Leaders-Create: Program for Leaders in Water and Watershed Sustainability

LEADERS-CREATE:

Program for Leaders in Water and Watershed Sustainability

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Abstract

An oil spill is a release of liquid petroleum hydrocarbon into the environment due to human activities, and is a challenging pollution problem. The term often refers to marine oil spills, including releases of crude oil from tankers, offshore platforms, drilling rigs and wells, spills of petroleum products and by-products, and spill of any oily substance refuse or waste oil. From the Exxon Valdez spill in 1989, BP Deepwater Horizon (Macondo) oil in 2010, to the Northeast Brazil oil spill in 2019, marine oil spills have been reported worldwide and have caused tremendous concern because of their significant negative and long-term impacts on ecological and socio-economic systems. The risk of marine oil spills has been increasing considering the growth of global shipping, deep-sea oil & gas operation, and diverse near/offshore activities. Response to a spill incident can be challenged by not only operational and technical limitations but also unfriendly environmental factors. The harsh marine environment (such as strong wind and wave, cold air and water, sea ice, and low visibility prevailing in the Arctic and Northern Atlantic Oceans) make response operations much more difficult and significantly reduce the window of response opportunity. There are wide recognitions of pressing needs in innovative research to improve response efficiency and capabilities. This talk will provide an overview of the current response practice, challenges and opportunities, and then introduce research progress in marine oil spill response decision making and cleanup technologies in the Northern Region Persistent Organic Pollution Control (NRPOP) Laboratory at the Memorial University in Canada. The key research topics mainly cover the simulation and AI aided response decision making, AOP based integrated on-site decanting technologies, and biosurfactant-based green treating agents as well as their lab testing and applications.

Bio

Dr. Bing Chen is Professor and Head of Department of Civil Engineering and Director of Northern Region Persistent Organic Pollution Control (NRPOP) Laboratory at the Memorial University of Newfoundland. He is also the founding Director of the global Network on Persistent, Emerging and Organic PoLlution in the Environment (PEOPLE Network). He is an elected Fellow of Canadian Society for Civil Engineering (CSCE), Fellow of Fellow of Engineering Institute of Canada (EIC), and Member of Royal Society of Canada (RSC) College.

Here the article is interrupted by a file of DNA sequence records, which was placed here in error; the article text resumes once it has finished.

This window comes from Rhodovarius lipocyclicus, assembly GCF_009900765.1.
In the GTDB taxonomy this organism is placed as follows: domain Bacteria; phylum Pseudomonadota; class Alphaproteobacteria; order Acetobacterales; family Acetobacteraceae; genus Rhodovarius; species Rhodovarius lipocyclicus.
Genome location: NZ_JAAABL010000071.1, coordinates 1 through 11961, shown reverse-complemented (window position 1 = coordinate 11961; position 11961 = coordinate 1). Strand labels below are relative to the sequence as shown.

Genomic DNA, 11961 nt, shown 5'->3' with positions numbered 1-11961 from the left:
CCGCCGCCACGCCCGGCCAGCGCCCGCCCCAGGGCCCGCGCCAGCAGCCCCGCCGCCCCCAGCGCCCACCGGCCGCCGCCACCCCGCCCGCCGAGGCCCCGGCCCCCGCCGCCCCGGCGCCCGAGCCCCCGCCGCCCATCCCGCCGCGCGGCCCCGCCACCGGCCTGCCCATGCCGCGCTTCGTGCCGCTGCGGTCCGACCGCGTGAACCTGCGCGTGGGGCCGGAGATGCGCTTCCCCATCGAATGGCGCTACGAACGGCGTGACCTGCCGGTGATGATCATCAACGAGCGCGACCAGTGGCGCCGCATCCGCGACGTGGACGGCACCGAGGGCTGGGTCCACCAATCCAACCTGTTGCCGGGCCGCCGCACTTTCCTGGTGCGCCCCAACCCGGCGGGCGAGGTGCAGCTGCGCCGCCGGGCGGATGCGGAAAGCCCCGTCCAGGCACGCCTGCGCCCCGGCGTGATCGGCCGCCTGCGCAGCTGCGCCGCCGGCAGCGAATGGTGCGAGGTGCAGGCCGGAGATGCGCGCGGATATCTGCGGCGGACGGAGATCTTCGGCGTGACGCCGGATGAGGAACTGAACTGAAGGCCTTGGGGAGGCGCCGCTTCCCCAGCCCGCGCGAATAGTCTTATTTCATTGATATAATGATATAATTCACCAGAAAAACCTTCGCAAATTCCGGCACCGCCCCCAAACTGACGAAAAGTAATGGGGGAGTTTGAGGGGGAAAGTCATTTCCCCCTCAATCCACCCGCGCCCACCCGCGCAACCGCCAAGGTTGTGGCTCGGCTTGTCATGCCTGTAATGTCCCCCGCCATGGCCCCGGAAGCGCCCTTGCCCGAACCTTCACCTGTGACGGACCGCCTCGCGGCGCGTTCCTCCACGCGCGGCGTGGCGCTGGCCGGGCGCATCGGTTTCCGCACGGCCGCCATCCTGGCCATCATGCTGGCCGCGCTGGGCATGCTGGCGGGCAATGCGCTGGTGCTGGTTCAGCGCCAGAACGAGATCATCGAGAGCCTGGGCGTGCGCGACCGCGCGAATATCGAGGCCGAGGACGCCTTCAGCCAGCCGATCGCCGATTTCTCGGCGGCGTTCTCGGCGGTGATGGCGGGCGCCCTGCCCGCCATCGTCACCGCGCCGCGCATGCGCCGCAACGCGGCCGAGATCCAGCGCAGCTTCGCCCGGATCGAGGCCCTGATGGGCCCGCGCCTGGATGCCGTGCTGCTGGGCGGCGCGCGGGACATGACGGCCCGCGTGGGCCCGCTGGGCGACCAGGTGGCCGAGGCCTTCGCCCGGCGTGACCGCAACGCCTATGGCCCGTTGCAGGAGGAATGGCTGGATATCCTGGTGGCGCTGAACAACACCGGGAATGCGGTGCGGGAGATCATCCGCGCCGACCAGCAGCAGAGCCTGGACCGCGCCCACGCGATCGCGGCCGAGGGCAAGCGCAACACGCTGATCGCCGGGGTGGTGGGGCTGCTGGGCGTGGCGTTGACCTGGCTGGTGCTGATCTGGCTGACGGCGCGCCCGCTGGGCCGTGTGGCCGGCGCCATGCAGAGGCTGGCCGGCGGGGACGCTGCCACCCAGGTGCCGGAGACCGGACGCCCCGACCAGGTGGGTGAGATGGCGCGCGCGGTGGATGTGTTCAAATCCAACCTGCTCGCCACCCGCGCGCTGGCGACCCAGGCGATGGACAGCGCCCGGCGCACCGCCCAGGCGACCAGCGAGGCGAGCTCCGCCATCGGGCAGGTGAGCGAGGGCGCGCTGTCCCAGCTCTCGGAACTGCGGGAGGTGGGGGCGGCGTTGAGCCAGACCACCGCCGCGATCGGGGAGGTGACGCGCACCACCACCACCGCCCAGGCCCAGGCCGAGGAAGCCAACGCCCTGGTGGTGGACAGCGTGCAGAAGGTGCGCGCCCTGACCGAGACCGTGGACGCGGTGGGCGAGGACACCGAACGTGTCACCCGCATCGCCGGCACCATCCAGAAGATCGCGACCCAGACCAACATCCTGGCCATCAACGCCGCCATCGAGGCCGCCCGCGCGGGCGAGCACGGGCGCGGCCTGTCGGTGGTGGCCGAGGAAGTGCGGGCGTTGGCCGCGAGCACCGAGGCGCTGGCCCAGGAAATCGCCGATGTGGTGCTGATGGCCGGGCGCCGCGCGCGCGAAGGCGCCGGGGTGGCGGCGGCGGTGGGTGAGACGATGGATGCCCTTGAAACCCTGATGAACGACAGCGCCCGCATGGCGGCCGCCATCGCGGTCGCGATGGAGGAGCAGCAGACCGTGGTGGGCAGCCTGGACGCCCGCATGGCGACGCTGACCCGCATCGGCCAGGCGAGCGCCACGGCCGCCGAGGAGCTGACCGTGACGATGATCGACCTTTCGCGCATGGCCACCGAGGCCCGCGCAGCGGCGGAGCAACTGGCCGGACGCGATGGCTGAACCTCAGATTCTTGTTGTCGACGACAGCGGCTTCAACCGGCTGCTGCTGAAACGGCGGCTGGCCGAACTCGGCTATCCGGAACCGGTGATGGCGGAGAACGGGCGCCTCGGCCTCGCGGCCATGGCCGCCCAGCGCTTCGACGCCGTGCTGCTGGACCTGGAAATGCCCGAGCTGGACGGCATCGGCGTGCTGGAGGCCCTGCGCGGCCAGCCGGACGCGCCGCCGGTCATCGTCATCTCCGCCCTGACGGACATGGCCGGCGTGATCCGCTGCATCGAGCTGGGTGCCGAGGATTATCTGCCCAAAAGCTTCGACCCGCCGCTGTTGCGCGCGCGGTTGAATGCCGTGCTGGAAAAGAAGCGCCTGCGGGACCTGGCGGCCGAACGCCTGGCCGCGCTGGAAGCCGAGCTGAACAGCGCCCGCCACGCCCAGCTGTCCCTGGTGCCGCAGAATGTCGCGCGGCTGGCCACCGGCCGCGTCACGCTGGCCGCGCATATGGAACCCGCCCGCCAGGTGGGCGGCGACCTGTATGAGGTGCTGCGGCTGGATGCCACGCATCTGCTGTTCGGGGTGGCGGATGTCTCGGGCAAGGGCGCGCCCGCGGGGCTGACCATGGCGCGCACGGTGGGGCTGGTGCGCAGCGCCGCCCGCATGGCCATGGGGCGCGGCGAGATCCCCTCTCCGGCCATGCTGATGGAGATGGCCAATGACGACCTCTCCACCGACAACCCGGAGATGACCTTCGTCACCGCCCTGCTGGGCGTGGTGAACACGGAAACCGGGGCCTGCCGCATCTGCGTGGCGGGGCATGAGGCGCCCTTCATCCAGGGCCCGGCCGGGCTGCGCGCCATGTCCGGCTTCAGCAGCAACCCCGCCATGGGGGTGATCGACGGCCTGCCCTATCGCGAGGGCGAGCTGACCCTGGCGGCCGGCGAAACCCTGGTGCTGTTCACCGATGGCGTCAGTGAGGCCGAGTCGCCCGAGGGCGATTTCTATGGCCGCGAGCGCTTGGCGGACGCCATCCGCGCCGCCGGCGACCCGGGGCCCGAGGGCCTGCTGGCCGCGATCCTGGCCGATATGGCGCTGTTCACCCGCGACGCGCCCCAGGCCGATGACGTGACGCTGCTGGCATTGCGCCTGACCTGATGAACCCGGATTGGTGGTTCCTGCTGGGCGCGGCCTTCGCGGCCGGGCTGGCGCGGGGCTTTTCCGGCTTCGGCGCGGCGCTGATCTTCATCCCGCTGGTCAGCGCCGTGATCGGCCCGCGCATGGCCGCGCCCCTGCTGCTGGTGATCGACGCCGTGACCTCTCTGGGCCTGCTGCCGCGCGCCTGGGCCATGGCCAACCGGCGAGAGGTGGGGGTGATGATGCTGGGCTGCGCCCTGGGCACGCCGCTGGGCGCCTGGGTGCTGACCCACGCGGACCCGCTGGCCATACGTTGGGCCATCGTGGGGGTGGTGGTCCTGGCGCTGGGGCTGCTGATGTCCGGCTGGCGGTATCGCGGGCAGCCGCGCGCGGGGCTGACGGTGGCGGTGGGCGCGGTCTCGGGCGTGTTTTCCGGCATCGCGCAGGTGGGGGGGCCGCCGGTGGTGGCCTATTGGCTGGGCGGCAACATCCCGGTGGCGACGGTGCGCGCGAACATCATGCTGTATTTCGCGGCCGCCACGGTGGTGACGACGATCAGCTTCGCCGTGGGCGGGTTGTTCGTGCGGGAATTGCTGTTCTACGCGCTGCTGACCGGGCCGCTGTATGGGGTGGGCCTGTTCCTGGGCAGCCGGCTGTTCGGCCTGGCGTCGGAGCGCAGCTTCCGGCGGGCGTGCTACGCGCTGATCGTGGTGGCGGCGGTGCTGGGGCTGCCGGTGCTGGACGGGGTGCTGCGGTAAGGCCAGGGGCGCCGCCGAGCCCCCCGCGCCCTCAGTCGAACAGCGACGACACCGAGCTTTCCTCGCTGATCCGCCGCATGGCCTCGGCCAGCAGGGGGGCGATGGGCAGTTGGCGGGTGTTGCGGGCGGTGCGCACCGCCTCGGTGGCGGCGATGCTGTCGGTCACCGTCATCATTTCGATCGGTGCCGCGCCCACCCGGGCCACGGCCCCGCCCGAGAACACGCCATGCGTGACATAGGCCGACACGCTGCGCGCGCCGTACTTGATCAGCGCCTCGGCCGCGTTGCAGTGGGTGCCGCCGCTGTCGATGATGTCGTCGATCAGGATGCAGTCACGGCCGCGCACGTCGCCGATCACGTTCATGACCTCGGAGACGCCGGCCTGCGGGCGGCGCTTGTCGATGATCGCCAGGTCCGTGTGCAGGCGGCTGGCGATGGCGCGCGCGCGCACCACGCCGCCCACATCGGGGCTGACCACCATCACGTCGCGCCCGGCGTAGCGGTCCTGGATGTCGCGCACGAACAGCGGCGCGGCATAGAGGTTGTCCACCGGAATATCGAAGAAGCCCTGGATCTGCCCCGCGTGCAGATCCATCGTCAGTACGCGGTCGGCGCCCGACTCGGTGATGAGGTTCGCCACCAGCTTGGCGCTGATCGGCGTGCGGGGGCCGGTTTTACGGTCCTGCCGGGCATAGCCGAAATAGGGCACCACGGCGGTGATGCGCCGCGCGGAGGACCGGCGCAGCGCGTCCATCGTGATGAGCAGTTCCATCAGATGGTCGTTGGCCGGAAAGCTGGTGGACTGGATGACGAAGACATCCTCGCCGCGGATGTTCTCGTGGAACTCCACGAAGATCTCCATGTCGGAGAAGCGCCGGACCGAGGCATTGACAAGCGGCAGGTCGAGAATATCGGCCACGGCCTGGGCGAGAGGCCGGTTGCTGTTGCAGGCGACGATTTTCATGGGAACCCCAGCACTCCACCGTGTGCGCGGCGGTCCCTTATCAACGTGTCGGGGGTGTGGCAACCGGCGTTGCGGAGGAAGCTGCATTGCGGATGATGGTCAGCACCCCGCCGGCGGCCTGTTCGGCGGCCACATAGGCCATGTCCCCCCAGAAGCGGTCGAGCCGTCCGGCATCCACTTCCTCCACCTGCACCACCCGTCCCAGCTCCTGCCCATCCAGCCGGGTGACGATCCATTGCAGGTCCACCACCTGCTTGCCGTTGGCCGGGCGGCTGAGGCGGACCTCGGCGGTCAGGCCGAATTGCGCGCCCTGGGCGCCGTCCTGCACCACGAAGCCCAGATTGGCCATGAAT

Dr. Chen is an internationally respected leader in environmental engineering research with exemplary achievements in environmental emergency (e.g., on/off shore oil spills) responses, water/wastewater treatment, AI-aided decision making, and environmental sustainability. He has produced over 400 technical publications and 7 patents/disclosures, gave over and trained over 70 thesis-based graduate students and PDFs. He is a registered Professional Engineer in Newfoundland and Labrador (NL) and has served as Senior Advisor of the United Nations Development Programme, Vice-President of the Canadian Association on Water Quality, Vice-President of Sigma Xi Avalon Chapter, Member of the Royal Society of Canada’s Expert Panel, Editor-in-Chief of Environmental Systems Research (Springer), Associate Editor of 2 journals, Editorial Board Member of 6 other journals, and adjunct/visiting professor of 6 institutions worldwide. He has given over 70 invited keynotes and guest lectures worldwide. He has received many awards such as Water Environment Federation A.S. Bedell Award and Terra Nova Young Innovator Award and diverse conference/paper awards. As a registered Professional Engineer, Dr. Chen has provided consulting service to governments and industry from environmental/water, oil and gas, petrochemical, shipping, fishing, mining, and agriculture sectors as well as NGOs and communities in Canada and worldwide.